Sea Gate

Baby saving cops win praise from Adams

April 15, 2016 Brooklyn Daily Eagle
Borough President Eric Adams shares a laugh with Sgt. Frederick Manney, Officer Nuchem Schwartz, and Cadet Elijah Satos (left to right) as Shloime Kohn (far right), honored as April’s “Hero of the Month,” looks on. Photo by Erica Sherman/Borough President’s Office
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Cops from the Sea Gate Police Department who saved a 5-month-old from choking to death were honored by Brooklyn Borough President Eric Adams in a ceremony at Borough Hall on April 13.

Sgt. Fredrick Manney, Officers Vinny Giardiello, Joseph Pascone, Nuchem Schwartz and Thomas Schulz, along with Cadet Elijah Santos, were declared “Heroes of the Month” for March.

Adams also paid tribute to Shloime Kohn, a Good Samaritan from Williamsburg, who rescued a woman who intended to jump off the Brooklyn Bridge. Kohn was named April’s “Hero of the Month.”

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“Our latest ‘Heroes of the Month’ have demonstrated their superlative commitment to the protecting the life of another individual,” Adams said at the ceremony, which took place in the Borough Hall Rotunda. “Their stories should inspire all of us, whether we wear a blue uniform or blue jeans, to become heroes in our own lives and answer the call when our neighbors are in trouble.”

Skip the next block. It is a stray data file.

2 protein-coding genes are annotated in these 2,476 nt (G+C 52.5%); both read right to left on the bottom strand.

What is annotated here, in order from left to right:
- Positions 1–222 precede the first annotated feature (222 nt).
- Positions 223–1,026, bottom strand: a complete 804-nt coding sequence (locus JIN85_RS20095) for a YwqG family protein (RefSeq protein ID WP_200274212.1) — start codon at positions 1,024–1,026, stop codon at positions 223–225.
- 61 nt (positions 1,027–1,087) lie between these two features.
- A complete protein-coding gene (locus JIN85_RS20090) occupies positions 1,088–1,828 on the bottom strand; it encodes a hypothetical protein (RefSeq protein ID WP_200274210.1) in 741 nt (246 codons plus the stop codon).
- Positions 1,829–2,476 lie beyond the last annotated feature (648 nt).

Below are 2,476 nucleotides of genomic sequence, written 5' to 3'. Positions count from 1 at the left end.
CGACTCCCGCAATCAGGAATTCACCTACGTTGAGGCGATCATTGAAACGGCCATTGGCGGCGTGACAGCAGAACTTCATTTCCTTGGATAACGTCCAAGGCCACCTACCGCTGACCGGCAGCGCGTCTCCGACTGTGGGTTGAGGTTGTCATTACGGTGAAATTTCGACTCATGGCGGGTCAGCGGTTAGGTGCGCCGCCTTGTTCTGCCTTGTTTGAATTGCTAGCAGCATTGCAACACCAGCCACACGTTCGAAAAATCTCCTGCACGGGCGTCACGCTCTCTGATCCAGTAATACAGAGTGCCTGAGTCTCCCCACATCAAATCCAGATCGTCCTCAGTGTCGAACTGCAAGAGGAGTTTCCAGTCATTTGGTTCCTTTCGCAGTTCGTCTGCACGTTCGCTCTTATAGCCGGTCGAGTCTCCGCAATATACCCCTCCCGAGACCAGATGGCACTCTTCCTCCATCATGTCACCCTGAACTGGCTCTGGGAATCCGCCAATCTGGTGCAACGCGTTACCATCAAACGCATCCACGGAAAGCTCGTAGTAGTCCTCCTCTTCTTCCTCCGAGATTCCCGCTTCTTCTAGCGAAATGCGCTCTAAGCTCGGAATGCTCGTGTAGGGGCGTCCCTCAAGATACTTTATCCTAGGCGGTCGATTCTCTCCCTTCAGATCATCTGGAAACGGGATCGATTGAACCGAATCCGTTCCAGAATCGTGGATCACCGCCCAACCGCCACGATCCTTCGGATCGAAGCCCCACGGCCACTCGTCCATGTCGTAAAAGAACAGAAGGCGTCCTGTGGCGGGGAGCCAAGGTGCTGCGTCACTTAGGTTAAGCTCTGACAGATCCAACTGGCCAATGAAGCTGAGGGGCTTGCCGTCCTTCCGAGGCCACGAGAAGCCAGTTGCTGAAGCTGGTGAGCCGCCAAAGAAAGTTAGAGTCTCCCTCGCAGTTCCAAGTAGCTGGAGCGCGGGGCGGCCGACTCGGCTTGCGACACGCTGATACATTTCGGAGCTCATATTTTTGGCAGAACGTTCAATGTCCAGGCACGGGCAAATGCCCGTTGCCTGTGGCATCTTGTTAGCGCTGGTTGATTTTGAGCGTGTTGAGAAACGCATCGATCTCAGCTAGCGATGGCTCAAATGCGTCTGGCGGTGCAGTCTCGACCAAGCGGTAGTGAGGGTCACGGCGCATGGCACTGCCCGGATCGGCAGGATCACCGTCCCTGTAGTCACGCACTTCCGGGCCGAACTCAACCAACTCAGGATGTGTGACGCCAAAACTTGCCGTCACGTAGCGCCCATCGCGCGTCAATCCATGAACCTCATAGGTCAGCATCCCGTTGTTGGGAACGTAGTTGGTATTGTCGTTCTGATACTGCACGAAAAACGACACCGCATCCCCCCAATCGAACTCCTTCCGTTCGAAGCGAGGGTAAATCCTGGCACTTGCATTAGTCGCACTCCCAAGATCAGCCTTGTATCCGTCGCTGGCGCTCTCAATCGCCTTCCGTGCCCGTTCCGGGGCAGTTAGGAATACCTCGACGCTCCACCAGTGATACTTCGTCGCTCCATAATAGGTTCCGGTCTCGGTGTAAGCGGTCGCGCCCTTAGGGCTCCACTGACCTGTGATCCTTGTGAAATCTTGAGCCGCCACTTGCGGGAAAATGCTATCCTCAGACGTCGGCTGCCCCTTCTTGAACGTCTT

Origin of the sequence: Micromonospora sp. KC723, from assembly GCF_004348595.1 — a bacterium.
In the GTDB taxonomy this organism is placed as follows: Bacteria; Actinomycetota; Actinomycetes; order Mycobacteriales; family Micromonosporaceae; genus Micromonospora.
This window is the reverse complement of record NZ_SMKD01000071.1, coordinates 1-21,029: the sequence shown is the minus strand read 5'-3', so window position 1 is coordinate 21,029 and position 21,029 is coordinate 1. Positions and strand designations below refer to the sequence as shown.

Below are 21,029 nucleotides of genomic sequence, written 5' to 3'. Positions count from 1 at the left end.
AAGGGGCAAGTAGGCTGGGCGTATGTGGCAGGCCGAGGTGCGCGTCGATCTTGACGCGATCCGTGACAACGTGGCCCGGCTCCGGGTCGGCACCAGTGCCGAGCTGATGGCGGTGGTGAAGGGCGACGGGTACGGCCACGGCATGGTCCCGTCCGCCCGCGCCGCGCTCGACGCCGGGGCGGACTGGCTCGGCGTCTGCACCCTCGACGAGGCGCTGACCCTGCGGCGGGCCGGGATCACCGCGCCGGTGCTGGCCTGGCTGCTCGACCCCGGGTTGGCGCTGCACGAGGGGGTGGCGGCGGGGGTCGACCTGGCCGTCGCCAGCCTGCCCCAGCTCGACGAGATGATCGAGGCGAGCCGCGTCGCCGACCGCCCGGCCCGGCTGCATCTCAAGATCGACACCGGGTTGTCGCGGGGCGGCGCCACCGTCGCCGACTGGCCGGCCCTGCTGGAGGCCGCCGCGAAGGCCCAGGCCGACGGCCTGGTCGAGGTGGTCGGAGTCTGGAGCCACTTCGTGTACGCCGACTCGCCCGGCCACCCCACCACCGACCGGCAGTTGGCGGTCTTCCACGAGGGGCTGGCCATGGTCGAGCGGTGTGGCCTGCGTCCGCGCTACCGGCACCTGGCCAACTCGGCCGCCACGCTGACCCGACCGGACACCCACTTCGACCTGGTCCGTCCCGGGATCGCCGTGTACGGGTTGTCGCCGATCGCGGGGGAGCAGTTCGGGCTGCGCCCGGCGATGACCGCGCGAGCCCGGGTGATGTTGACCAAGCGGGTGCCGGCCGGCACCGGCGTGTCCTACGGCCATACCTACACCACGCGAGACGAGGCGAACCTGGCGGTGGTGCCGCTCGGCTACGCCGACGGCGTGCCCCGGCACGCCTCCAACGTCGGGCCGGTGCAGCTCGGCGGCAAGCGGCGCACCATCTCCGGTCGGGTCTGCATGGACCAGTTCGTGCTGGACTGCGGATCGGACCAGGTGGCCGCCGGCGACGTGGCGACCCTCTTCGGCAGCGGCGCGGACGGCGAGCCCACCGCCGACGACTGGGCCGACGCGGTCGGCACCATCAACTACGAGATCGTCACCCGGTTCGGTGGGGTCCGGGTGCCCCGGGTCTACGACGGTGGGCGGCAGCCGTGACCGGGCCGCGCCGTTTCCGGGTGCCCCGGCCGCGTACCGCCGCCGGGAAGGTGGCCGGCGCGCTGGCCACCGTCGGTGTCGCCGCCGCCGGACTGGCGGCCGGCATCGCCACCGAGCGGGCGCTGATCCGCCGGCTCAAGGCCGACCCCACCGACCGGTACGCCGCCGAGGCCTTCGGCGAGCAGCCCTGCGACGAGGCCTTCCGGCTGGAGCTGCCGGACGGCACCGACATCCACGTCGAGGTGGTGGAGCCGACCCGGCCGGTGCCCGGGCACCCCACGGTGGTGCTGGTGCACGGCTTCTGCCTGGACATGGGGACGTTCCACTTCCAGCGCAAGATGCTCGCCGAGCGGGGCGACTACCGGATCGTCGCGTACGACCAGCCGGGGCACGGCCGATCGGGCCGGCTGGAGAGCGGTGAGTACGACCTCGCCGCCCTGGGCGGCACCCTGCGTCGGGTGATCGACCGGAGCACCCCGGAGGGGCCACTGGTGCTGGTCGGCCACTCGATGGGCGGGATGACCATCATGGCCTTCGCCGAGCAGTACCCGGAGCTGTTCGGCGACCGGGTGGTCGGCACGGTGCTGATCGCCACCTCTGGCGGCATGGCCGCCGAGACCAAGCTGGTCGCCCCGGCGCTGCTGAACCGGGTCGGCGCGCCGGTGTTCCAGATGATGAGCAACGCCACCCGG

On Jan. 25, Manney responded to a call that a baby in Sea Gate was having trouble breathing. When he arrived, 5-month-old Mikaela Tatarkina was completely unresponsive. Manney administered cardiopulmonary resuscitation (CPR), called an ambulance and continued to perform CPR. Manney, a U.S. Army veteran, used his military training in the emergency, Adams said. Manney placed an ice pack under Mikaela, which helped to revive her.

Giardiello, Pascone, Schwartz, Schulz and Santos cleared Neptune Avenue for the ambulance and retrieved all the food and medication that the baby had recently consumed so that tests could be performed at the hospital. The baby has since recovered.

“The work of the Sea Gate Police Department to save the life of Mikaela personifies public service,” said Adams, who was a captain in the New York Police Department prior to his political career. “These individuals used all of their training to answer the call of duty and to prevent a tragedy.”

On the morning of March 14, Kohn was driving on the Brooklyn Bridge when he noticed a woman who was about to jump off the span. He stopped his car on the bridge and, with the assistance of other individuals, held her and contacted the police, Adams said.

When police arrived, the woman was taken to Woodhull Medical Center.

“Shloime Kohn was driving on the Brooklyn Bridge, in traffic, when he saw a woman in need. He did not have to stop his car. He did not have to walk out into traffic. He could have just called 911. But instead he chose to address the situation and save this woman’s life. That’s a hero to me,” Adams said. 

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